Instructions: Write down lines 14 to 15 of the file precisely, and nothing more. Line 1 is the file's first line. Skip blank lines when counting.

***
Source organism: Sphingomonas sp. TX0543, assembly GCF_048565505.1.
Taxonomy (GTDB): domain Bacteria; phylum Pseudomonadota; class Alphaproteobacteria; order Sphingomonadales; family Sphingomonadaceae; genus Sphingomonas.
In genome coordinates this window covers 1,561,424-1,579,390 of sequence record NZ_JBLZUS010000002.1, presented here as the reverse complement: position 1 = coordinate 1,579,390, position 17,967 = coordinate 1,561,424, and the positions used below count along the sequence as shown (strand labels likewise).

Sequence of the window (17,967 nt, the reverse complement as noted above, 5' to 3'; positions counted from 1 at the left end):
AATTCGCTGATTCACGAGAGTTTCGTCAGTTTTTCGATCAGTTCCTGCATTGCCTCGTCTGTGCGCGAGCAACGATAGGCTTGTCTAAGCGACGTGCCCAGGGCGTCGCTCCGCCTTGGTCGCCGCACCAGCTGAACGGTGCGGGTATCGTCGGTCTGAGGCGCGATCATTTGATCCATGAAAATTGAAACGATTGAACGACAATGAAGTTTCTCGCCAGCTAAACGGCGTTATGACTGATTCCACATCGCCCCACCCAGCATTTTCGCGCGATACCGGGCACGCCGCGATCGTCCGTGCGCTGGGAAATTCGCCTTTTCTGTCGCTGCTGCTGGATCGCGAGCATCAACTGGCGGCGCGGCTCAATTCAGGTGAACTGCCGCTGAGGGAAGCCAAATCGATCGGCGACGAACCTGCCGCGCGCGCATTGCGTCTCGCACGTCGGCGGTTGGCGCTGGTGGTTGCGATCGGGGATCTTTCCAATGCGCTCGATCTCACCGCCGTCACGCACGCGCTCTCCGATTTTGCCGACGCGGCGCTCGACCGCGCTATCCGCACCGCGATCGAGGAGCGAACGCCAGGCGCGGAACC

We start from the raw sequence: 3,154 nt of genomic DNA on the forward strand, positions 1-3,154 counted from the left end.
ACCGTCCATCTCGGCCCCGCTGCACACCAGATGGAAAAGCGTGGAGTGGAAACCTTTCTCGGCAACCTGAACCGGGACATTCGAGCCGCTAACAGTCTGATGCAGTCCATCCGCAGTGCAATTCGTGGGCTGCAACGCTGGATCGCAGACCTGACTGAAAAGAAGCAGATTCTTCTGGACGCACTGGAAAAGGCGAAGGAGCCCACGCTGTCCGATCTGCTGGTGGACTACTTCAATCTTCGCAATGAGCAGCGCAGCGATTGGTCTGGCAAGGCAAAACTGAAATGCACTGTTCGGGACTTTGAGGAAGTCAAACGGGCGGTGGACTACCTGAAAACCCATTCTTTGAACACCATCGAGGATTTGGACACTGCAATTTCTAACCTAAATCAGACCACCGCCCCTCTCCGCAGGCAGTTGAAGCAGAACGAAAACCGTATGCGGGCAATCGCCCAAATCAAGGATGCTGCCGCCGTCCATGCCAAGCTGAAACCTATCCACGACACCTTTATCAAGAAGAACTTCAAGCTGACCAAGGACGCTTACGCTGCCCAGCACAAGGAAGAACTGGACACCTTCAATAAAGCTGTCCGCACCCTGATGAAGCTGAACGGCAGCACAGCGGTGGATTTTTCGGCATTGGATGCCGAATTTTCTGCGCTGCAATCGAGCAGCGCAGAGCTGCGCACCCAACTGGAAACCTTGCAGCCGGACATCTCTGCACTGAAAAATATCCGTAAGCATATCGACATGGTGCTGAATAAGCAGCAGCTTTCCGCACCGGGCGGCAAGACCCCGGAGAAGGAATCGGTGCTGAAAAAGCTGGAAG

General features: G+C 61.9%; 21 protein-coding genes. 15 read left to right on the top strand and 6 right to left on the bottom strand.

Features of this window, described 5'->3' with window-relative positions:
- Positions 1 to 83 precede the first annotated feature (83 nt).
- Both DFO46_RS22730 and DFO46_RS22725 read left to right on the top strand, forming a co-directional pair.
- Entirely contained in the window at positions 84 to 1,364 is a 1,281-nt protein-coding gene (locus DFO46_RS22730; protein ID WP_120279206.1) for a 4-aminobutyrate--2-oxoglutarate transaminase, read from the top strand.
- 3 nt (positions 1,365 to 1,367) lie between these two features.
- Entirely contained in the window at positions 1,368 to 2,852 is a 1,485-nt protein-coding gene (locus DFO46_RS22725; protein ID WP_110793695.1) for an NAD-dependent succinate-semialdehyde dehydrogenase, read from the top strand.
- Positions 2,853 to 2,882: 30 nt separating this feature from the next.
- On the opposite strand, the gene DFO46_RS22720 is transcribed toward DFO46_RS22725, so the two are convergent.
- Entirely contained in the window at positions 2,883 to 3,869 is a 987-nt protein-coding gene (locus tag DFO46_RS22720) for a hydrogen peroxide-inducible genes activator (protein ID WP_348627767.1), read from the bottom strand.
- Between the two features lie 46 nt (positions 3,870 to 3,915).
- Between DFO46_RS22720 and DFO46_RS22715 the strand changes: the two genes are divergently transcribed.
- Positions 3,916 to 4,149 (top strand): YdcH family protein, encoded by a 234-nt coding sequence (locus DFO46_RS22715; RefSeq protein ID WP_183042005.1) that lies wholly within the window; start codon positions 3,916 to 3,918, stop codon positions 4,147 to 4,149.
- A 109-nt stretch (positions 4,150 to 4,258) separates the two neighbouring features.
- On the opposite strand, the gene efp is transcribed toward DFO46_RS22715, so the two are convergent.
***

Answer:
- Entirely contained in the window at positions 1,368 to 2,852 is a 1,485-nt protein-coding gene (locus DFO46_RS22725; protein ID WP_110793695.1) for an NAD-dependent succinate-semialdehyde dehydrogenase, read from the top strand.
- Positions 2,853 to 2,882: 30 nt separating this feature from the next.